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Online booking for doctors could cure millennial phone phobia

Sydney Morning Herald logoSydney Morning Herald 11/08/2018 Erin Stewart
Millennials: Phoning someone is just not something we’re used to. © Shutterstock Millennials: Phoning someone is just not something we’re used to.

Cold-calling other people became rude once the smartphone was invented. Sure, the original purpose of the phone is to talk to other people but as time goes on its purpose has evolved. We’re more likely to use our phones to take and upload selfies, to send others emojis and to read the news.

This is a generational thing – those older than say, 40, seem to be less hesitant when it comes to dialling someone’s phone number and actually talking to them. Younger folk will send a message or an email asking someone if it’s OK to call them before we do. The Wall Street Journal asked a range of professional millennials why they didn’t pick up the phone. They responded that phone calls interrupted them, that they were “burdensome”, and that phoning someone implied that you’re putting your own needs to talk right away over others’ workflow and schedule. One went so far as to unplug his desk phone and throw it into a cabinet.

Phoning someone is just not something we’re used to. We’re more likely to see it as an intimidating form of communication, one that requires an uncomfortable degree of spontaneity (you can’t edit what you say the way you can in a WhatsApp chat), one that’s used to deliver bad news (if someone’s died, we’re hardly likely to get a text message), and one that some of us might be afraid of.

This is a problem because we still live in a world where using the phone is important – particularly for our health. The new Victorian president of the Australian Medical Association, Julian Rait, has expressed concern that not enough of those under the age of 30 are seeing their GPs. Those aged 15 to 24 have the lowest rates of GP attendance in the country. This could mean that they’re missing out on treatment for things like sexually transmitted infections and mental health issues in particular. Rait suggests that one way we could fix this issue is if more clinics used online bookings.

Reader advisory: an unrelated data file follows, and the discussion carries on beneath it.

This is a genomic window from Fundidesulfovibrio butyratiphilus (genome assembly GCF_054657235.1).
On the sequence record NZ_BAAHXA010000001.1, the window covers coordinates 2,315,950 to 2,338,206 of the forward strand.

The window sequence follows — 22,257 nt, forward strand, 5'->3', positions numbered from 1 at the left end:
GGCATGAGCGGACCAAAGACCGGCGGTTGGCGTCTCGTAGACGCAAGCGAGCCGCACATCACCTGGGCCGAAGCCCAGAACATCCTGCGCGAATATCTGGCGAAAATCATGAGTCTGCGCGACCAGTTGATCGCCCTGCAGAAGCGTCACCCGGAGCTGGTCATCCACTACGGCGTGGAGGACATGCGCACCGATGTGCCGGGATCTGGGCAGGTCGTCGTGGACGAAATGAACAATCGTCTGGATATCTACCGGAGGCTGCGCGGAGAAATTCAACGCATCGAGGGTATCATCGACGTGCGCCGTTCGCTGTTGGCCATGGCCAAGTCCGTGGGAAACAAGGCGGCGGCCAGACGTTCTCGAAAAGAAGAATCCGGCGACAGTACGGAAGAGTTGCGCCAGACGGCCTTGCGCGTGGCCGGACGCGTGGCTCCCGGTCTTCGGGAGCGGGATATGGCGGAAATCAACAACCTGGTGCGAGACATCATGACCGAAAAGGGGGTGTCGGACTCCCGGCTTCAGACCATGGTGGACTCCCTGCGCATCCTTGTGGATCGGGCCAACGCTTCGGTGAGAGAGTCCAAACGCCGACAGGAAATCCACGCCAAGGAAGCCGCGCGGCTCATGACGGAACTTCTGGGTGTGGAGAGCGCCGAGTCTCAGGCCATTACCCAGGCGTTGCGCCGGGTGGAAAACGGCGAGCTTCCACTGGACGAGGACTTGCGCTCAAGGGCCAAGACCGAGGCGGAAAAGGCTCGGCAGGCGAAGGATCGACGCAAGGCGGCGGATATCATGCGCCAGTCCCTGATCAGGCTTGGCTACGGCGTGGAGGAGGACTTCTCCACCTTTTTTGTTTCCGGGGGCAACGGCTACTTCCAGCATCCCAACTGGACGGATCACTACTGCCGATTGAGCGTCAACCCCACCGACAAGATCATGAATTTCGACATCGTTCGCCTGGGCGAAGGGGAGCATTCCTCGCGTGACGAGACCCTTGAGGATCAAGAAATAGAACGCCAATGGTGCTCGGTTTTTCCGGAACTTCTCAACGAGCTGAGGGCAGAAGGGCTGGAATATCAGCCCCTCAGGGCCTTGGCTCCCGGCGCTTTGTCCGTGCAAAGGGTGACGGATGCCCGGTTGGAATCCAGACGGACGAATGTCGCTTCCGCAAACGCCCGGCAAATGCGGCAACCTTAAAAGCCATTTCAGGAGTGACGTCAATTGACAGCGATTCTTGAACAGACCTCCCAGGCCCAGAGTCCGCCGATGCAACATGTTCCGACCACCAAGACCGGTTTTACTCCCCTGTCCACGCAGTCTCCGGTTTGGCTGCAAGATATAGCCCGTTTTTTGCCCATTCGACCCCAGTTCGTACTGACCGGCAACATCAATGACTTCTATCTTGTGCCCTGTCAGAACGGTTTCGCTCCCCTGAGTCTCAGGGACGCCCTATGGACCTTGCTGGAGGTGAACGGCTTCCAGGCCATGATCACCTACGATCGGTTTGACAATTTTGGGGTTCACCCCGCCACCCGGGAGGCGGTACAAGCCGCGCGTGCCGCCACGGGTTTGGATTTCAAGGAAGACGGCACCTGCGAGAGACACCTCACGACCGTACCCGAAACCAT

As someone who rarely uses their phone to actually call people, it’s easy to keep putting off making a call. Sometimes you work up the courage to make the call only to find that the phone is engaged. Eventually, by the end of the day, the clinic is closed and you have to wait until the next morning to try again. When you do end up talking to a receptionist, you have to get out your schedule and barter about dates and times that could work. You have to spontaneously predict whether you’ll be able to get to the GP in time for the appointment, estimating how long it’ll take to get there from your other commitments, factoring in the likelihood of terrible traffic and so on.

But there’s no courage involved in installing an app and pressing a few buttons to make an appointment at an available time that suits you. There’s no bartering, no rapid time calculations and no beeping of an engaged phone line. Online bookings are an easy way to get millennials into the healthcare system.

Phone phobia isn’t necessarily what’s causing all millennials to shirk from going to the doctor when they’re sick. There are other reasons too: it can be hard to fit business hours appointments around busy schedules and sometimes wait times for appointments are too long. But eliminating this cause of reluctance – having to use a phone for its original purpose – could help more young people make much-needed appointments.

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